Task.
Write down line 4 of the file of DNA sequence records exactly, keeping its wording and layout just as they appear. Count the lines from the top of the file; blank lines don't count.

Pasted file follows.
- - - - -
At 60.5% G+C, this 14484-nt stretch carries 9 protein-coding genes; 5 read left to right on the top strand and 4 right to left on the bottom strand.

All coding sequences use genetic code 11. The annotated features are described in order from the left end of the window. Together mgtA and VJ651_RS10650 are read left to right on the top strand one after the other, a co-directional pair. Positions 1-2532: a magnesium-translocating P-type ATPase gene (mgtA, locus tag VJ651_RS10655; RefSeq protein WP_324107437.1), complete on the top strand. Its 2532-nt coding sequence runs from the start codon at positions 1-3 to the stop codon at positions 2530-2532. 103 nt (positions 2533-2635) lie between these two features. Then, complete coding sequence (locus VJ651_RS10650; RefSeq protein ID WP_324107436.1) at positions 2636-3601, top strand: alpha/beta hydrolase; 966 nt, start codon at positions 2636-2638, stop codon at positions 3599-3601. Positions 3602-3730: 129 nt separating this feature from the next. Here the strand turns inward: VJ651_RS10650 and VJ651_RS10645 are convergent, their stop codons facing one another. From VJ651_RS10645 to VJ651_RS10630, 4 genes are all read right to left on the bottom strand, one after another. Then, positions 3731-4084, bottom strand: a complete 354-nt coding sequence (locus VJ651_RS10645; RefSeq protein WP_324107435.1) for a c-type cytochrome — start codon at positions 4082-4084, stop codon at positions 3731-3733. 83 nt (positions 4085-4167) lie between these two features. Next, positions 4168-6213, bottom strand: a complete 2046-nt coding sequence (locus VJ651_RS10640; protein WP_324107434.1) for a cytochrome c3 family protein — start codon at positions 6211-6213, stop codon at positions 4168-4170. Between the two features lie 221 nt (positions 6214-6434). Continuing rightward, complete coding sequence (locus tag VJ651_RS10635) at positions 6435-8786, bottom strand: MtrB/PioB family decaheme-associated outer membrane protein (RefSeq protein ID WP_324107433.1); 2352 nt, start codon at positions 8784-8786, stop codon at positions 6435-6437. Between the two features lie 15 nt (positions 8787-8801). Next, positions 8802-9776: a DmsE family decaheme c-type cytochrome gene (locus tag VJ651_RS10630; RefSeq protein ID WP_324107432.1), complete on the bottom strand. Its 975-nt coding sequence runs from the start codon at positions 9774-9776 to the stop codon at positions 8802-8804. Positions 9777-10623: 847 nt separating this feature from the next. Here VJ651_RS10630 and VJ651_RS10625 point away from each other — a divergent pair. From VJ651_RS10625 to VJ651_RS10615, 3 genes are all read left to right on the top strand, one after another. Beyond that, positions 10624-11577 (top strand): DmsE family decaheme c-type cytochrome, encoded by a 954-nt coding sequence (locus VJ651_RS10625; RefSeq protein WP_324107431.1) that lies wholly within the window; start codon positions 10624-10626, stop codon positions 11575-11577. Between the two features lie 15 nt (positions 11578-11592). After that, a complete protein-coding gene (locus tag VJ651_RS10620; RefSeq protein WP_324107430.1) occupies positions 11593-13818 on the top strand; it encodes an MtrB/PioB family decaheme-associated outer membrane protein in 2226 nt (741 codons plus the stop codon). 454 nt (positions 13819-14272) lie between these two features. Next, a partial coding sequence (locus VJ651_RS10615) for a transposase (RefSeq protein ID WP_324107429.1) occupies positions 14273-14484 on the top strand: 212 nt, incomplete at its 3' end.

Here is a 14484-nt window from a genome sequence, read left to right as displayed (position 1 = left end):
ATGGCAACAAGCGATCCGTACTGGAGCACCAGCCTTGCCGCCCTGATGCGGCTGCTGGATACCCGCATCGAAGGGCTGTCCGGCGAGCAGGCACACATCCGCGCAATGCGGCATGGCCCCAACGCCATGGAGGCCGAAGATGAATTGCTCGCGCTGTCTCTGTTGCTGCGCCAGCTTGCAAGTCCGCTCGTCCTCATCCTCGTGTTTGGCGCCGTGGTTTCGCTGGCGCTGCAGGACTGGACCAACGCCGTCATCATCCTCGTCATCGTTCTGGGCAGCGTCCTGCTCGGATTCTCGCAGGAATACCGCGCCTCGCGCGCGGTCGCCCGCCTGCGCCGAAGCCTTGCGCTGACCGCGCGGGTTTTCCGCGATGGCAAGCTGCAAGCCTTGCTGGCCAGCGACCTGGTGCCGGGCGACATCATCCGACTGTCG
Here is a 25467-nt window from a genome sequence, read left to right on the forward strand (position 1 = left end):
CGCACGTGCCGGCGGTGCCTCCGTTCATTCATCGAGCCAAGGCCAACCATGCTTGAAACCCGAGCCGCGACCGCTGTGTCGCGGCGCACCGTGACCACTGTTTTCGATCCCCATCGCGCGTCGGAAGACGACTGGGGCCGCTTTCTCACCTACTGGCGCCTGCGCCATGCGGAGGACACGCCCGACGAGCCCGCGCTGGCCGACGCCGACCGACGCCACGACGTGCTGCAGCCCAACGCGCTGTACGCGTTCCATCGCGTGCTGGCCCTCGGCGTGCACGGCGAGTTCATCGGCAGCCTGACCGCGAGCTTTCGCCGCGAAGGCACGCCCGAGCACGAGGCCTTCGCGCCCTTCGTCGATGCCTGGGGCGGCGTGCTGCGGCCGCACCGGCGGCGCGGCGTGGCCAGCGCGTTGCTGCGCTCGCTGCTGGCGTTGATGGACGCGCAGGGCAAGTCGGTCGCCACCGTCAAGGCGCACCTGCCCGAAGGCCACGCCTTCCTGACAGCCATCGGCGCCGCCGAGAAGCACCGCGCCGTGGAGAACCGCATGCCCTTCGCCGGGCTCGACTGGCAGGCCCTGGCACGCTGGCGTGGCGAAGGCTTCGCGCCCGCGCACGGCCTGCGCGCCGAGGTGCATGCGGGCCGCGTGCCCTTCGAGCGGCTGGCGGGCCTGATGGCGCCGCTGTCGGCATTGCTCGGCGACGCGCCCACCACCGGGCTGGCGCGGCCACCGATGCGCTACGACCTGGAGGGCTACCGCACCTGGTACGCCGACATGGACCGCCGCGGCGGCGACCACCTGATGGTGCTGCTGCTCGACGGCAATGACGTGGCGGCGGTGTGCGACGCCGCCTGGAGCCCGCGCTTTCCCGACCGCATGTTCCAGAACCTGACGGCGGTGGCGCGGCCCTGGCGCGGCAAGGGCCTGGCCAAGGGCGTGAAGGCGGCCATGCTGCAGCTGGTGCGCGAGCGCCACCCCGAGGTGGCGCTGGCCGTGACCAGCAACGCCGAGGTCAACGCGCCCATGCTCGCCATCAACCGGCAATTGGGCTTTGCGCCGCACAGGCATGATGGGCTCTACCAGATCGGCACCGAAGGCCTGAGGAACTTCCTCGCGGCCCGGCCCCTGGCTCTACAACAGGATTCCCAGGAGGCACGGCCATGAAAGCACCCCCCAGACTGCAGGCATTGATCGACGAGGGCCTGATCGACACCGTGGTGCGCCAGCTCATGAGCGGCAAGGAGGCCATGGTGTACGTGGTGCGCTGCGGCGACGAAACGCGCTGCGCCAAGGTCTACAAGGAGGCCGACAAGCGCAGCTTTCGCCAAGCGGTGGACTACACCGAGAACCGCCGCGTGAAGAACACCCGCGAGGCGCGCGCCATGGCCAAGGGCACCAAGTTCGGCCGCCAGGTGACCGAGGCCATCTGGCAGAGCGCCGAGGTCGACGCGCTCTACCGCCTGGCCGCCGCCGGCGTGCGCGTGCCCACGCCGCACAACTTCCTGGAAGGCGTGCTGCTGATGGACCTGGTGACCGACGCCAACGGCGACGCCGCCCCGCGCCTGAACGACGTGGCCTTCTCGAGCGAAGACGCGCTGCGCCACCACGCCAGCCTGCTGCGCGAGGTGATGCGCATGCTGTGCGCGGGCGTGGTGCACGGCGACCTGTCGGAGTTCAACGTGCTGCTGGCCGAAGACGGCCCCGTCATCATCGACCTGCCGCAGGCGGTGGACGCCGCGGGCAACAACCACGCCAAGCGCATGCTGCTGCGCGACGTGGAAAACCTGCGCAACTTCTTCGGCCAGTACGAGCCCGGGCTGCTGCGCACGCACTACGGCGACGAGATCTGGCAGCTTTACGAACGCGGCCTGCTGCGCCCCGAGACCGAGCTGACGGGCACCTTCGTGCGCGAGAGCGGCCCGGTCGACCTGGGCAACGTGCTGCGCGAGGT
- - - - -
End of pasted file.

ATGGCAACAAGCGATCCGTACTGGAGCACCAGCCTTGCCGCCCTGATGCGGCTGCTGGATACCCGCATCGAAGGGCTGTCCGGCGAGCAGGCACACATCCGCGCAATGCGGCATGGCCCCAACGCCATGGAGGCCGAAGATGAATTGCTCGCGCTGTCTCTGTTGCTGCGCCAGCTTGCAAGTCCGCTCGTCCTCATCCTCGTGTTTGGCGCCGTGGTTTCGCTGGCGCTGCAGGACTGGACCAACGCCGTCATCATCCTCGTCATCGTTCTGGGCAGCGTCCTGCTCGGATTCTCGCAGGAATACCGCGCCTCGCGCGCGGTCGCCCGCCTGCGCCGAAGCCTTGCGCTGACCGCGCGGGTTTTCCGCGATGGCAAGCTGCAAGCCTTGCTGGCCAGCGACCTGGTGCCGGGCGACATCATCCGACTGTCG